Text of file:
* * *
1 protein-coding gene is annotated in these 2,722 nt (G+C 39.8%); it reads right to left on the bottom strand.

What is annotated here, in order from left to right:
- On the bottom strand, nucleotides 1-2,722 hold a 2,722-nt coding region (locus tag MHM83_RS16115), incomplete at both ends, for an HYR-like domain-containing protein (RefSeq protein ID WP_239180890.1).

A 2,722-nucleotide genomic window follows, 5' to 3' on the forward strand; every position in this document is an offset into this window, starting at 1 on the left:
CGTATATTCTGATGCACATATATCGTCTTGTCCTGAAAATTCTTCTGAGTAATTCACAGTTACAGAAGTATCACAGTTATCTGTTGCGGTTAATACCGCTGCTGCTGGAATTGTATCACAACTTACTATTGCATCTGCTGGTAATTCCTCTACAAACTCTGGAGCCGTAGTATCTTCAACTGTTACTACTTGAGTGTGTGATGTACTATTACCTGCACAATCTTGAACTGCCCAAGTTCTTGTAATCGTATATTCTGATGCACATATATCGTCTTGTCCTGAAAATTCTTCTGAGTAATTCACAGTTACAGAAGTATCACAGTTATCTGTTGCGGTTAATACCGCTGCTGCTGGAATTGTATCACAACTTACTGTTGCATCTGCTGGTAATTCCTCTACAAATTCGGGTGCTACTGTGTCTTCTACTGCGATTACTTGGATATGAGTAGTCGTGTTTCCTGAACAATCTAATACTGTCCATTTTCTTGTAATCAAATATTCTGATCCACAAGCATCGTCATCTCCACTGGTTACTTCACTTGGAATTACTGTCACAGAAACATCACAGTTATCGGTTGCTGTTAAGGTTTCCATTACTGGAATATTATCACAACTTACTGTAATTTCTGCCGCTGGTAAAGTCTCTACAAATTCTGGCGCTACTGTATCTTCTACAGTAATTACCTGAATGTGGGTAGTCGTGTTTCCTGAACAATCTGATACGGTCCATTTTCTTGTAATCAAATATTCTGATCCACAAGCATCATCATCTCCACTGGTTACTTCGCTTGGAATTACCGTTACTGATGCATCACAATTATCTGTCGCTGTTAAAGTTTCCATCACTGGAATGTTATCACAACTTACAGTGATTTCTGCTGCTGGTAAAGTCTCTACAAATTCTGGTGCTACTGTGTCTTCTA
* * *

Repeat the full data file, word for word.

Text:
1 protein-coding gene is annotated in these 2,722 nt (G+C 39.8%); it reads right to left on the bottom strand.

What is annotated here, in order from left to right:
- On the bottom strand, nucleotides 1-2,722 hold a 2,722-nt coding region (locus tag MHM83_RS16115), incomplete at both ends, for an HYR-like domain-containing protein (RefSeq protein ID WP_239180890.1).

A 2,722-nucleotide genomic window follows, 5' to 3' on the forward strand; every position in this document is an offset into this window, starting at 1 on the left:
CGTATATTCTGATGCACATATATCGTCTTGTCCTGAAAATTCTTCTGAGTAATTCACAGTTACAGAAGTATCACAGTTATCTGTTGCGGTTAATACCGCTGCTGCTGGAATTGTATCACAACTTACTATTGCATCTGCTGGTAATTCCTCTACAAACTCTGGAGCCGTAGTATCTTCAACTGTTACTACTTGAGTGTGTGATGTACTATTACCTGCACAATCTTGAACTGCCCAAGTTCTTGTAATCGTATATTCTGATGCACATATATCGTCTTGTCCTGAAAATTCTTCTGAGTAATTCACAGTTACAGAAGTATCACAGTTATCTGTTGCGGTTAATACCGCTGCTGCTGGAATTGTATCACAACTTACTGTTGCATCTGCTGGTAATTCCTCTACAAATTCGGGTGCTACTGTGTCTTCTACTGCGATTACTTGGATATGAGTAGTCGTGTTTCCTGAACAATCTAATACTGTCCATTTTCTTGTAATCAAATATTCTGATCCACAAGCATCGTCATCTCCACTGGTTACTTCACTTGGAATTACTGTCACAGAAACATCACAGTTATCGGTTGCTGTTAAGGTTTCCATTACTGGAATATTATCACAACTTACTGTAATTTCTGCCGCTGGTAAAGTCTCTACAAATTCTGGCGCTACTGTATCTTCTACAGTAATTACCTGAATGTGGGTAGTCGTGTTTCCTGAACAATCTGATACGGTCCATTTTCTTGTAATCAAATATTCTGATCCACAAGCATCATCATCTCCACTGGTTACTTCGCTTGGAATTACCGTTACTGATGCATCACAATTATCTGTCGCTGTTAAAGTTTCCATCACTGGAATGTTATCACAACTTACAGTGATTTCTGCTGCTGGTAAAGTCTCTACAAATTCTGGTGCTACTGTGTCTTCTA